You can say watching Lamar Jackson is like looking into the past, if you want to say he reminds you of Michael Vick. And you can say watching Lamar Jackson is like looking into the future, if you want to believe the football world will someday be inhabited by jet-powered, shape-shifting human missiles. But to say either would be to miss the point.
Lamar Jackson, breathtaking second-year quarterback of the 7-2, first-place Baltimore Ravens, is the present. To watch him is to see all that football can be, right here in our current, fortunate moment in history. Jackson is built for Overreaction Monday. So this week, he’s where we start.
For more, check out NFL Live at 2:30 p.m. ET Monday on ESPN and in the ESPN App.
Lamar Jackson is the MVP of the league
It was the second time this season that Jackson posted a perfect passer rating. His 99.7 Total QBR in Sunday’s victory over winless Cincinnati was the highest any quarterback has posted this season — surpassing his own 99.4 in Week 1 against Miami. Jackson was 15-for-17 (one of the incompletions was an intentional, clock-stopping spike) for 223 yards and three touchdowns, and he added 65 rushing yards and another touchdown on seven carries.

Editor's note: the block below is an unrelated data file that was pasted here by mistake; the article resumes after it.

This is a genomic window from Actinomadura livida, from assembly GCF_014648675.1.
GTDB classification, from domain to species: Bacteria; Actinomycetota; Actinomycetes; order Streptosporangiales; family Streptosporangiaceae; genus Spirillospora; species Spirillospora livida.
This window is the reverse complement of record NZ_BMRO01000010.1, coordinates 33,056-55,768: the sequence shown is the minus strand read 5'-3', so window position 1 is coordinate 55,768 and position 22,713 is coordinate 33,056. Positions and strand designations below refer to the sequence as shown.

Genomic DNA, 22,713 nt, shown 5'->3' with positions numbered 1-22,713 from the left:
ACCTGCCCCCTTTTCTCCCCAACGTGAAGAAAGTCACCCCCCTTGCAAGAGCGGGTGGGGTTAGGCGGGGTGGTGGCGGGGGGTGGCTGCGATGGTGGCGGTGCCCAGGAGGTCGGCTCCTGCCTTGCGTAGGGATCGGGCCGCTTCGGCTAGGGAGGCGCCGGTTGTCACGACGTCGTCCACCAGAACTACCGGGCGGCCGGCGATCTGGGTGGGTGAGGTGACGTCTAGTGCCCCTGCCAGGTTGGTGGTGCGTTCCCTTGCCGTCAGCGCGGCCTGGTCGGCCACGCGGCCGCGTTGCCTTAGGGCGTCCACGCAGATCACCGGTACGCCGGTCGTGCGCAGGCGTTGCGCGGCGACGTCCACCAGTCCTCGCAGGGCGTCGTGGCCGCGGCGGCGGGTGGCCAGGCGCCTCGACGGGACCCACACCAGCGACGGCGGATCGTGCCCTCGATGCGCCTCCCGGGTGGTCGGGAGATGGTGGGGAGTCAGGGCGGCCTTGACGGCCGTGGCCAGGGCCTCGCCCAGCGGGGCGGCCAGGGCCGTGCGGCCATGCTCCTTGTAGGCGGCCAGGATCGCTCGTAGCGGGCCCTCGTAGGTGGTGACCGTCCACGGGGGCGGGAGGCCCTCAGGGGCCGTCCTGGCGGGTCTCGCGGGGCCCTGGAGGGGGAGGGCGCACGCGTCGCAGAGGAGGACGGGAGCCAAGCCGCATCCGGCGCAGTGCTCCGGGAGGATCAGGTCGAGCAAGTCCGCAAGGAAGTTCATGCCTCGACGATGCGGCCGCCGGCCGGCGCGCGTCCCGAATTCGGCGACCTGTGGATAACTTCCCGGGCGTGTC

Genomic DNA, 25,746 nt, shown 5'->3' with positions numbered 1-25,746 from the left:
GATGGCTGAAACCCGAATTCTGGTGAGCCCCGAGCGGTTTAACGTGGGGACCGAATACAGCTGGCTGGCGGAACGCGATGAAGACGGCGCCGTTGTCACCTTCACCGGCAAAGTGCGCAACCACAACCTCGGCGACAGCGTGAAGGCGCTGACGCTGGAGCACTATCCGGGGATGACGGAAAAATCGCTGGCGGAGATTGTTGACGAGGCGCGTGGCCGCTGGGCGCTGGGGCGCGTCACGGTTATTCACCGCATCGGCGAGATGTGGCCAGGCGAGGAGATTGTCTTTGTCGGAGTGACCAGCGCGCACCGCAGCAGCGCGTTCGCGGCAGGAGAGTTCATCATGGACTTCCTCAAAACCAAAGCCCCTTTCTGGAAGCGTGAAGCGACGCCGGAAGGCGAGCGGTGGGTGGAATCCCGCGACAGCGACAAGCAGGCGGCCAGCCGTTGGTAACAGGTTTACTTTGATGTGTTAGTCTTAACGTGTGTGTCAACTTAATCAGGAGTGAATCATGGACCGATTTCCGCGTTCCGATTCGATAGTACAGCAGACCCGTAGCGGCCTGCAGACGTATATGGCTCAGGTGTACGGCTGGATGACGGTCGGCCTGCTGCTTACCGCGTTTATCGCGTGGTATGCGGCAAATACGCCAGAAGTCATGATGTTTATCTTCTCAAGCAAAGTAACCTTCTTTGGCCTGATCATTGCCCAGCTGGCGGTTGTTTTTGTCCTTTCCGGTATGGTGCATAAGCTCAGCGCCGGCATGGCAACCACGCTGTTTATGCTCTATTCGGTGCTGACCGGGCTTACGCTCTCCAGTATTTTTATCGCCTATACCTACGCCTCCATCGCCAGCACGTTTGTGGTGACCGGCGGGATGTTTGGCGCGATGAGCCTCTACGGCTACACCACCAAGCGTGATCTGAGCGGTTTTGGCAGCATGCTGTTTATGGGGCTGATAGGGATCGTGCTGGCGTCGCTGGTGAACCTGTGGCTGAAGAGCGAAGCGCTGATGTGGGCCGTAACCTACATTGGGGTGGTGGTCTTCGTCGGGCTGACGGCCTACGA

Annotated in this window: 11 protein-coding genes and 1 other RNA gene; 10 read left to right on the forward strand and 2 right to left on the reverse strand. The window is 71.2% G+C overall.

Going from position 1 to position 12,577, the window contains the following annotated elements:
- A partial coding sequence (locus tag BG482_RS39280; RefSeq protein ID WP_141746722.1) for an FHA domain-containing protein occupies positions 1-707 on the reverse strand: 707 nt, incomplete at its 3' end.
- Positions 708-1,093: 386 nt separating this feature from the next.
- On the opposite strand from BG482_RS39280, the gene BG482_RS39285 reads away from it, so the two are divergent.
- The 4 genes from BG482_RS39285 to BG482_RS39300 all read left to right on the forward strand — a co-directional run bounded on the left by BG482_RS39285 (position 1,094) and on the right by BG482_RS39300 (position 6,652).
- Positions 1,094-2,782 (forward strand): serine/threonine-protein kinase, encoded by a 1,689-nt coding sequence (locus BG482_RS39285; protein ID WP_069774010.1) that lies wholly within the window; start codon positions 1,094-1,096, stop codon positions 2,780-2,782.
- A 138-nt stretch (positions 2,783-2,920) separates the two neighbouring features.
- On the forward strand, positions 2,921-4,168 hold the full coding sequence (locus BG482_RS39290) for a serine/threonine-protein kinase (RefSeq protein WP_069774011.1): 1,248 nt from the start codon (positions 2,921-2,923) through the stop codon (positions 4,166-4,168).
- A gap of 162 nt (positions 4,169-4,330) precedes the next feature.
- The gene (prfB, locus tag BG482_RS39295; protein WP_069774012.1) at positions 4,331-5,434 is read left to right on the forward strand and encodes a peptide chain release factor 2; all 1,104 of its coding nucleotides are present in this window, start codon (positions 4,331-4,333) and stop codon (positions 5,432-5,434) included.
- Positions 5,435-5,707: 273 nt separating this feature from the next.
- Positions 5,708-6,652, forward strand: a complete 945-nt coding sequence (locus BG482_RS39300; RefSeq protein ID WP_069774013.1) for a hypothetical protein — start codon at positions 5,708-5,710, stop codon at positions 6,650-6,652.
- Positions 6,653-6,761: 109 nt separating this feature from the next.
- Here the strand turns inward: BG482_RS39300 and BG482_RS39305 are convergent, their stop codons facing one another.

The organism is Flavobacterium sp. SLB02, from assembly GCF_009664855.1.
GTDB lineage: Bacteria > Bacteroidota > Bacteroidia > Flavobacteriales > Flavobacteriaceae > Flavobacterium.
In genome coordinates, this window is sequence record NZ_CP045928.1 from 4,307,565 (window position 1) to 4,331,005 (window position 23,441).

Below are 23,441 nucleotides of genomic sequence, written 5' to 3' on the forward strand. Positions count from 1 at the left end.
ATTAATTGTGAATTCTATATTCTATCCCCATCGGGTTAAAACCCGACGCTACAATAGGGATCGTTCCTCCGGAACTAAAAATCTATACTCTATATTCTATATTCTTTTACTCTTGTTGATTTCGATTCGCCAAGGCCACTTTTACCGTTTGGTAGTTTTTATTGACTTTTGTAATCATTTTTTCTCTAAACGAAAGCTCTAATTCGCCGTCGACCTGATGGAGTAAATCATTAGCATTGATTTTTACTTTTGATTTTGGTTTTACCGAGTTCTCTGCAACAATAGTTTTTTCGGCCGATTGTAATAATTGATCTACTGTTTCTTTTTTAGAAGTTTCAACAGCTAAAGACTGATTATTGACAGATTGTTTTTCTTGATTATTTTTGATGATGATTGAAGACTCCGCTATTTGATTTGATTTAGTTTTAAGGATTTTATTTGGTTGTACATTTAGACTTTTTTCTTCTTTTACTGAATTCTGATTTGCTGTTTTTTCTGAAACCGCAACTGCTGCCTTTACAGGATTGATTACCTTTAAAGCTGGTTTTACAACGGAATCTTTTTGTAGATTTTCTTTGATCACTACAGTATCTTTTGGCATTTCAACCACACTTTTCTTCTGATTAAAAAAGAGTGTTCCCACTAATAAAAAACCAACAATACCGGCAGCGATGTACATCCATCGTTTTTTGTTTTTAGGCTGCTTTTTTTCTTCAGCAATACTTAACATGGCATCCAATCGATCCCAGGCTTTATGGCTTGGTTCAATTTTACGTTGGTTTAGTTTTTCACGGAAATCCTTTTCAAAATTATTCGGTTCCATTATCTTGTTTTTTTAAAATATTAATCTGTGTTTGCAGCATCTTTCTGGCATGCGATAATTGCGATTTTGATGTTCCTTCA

He built a 49-10 lead and then sat out the fourth quarter the way he did when he was at Louisville and the Cardinals were crushing UConn or someone in a noon Saturday game two or three years ago. And if you want to say, “Pfft, it was the Bengals,” you’d technically be right, but the kid beat the Patriots last week, so …
The verdict: NOT AN OVERREACTION. Look, the reigning MVP returned from injury and threw for 446 yards (albeit in a loss) in Tennessee. Russell Wilson is the front-runner and plays Monday night (8:15 ET on ESPN and the ESPN App). Deshaun Watson had the week off. This is a heck of an MVP race, and if you want to make the case for any of those quarterbacks or Christian McCaffrey or a handful of other guys, you’re totally justified. It’s a race that’s just way too early to call.